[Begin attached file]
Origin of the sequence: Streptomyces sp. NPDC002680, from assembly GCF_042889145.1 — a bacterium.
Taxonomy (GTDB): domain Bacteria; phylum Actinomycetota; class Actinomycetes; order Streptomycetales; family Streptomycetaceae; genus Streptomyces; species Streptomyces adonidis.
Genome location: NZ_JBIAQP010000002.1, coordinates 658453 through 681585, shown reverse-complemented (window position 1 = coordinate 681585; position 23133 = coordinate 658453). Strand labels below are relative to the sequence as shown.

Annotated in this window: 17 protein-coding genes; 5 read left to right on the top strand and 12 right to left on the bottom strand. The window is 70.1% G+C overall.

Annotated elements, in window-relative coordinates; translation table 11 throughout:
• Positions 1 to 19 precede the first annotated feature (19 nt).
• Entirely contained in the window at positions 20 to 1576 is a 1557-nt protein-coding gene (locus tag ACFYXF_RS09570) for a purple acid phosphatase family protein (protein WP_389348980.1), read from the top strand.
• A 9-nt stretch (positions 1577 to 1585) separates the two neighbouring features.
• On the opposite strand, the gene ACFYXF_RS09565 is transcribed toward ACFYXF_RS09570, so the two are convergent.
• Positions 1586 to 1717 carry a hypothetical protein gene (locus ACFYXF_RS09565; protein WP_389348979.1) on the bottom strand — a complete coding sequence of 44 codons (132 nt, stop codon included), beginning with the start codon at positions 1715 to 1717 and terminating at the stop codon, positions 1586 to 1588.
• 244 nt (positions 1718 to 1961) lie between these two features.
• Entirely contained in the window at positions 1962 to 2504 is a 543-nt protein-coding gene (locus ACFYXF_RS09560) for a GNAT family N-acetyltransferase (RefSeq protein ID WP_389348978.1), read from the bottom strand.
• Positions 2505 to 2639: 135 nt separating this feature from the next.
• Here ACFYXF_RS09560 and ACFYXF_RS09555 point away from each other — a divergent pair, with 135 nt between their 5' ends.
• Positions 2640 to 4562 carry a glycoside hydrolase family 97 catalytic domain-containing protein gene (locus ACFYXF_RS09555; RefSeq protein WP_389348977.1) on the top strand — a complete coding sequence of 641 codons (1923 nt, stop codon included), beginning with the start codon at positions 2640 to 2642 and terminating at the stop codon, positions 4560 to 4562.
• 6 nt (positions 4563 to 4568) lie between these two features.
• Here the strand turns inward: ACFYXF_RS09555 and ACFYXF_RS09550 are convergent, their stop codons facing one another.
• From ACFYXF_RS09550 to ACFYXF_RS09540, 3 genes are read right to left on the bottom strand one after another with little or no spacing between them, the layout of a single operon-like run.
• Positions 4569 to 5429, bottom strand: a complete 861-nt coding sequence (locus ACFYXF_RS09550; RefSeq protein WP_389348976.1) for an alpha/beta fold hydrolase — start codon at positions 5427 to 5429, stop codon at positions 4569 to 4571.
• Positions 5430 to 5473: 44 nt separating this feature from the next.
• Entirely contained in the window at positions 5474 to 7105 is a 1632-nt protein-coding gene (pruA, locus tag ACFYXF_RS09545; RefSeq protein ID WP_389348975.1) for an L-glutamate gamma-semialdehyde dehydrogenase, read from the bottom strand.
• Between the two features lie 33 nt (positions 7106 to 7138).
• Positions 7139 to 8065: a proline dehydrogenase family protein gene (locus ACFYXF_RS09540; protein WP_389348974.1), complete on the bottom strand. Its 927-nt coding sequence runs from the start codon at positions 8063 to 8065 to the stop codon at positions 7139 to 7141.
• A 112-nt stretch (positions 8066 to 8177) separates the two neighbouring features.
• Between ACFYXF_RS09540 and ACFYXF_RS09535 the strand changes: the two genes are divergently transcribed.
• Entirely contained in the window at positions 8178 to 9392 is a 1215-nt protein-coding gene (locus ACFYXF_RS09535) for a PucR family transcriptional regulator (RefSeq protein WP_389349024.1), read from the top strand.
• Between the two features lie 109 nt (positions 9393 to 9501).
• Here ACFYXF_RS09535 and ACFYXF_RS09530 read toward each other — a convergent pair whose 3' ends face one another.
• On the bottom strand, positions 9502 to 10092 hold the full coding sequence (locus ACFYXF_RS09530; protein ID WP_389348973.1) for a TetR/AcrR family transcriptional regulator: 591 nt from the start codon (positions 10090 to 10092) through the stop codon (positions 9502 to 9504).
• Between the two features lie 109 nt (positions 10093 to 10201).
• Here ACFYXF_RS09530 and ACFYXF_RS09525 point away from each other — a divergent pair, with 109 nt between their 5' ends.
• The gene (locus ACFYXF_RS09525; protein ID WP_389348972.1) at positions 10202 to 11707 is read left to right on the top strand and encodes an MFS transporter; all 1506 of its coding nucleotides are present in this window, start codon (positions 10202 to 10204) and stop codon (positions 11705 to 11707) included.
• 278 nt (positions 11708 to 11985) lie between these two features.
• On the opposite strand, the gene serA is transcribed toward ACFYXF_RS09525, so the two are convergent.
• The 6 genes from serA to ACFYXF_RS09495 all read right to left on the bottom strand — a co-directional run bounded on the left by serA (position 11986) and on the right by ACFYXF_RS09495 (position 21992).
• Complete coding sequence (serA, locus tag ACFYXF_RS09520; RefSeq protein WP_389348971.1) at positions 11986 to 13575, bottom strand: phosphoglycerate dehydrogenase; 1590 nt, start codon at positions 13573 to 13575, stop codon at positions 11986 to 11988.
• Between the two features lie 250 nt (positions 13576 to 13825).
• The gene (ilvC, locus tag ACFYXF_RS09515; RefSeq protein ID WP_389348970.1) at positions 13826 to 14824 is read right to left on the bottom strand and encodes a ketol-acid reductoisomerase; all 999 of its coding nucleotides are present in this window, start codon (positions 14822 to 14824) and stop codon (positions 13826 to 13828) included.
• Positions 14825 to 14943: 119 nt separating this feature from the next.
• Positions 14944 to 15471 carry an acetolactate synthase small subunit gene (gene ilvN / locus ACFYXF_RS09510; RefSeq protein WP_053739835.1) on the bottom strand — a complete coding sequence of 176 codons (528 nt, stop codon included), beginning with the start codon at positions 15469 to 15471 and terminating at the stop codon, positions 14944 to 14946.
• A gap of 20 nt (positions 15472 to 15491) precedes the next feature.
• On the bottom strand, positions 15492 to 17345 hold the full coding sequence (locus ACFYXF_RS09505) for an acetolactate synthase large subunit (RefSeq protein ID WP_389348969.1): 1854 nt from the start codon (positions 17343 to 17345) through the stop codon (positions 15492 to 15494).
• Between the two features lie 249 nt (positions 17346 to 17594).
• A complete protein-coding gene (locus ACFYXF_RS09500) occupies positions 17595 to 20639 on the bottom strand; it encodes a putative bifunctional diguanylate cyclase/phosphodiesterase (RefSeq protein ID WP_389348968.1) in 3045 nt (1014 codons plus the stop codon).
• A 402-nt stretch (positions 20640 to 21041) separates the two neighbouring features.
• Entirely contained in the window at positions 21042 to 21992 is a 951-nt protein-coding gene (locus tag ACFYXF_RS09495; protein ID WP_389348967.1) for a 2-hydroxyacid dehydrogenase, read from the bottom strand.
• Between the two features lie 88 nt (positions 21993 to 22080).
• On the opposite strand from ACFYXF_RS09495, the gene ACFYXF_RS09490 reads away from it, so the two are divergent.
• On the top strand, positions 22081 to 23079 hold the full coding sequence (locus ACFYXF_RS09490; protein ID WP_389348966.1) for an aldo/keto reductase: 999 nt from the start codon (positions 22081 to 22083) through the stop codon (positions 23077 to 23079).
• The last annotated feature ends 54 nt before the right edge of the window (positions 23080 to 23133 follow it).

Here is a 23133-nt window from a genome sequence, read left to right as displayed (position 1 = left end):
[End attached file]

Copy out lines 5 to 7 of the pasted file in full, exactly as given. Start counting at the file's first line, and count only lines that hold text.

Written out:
Annotated elements, in window-relative coordinates; translation table 11 throughout:
• Positions 1 to 19 precede the first annotated feature (19 nt).
• Entirely contained in the window at positions 20 to 1576 is a 1557-nt protein-coding gene (locus tag ACFYXF_RS09570) for a purple acid phosphatase family protein (protein WP_389348980.1), read from the top strand.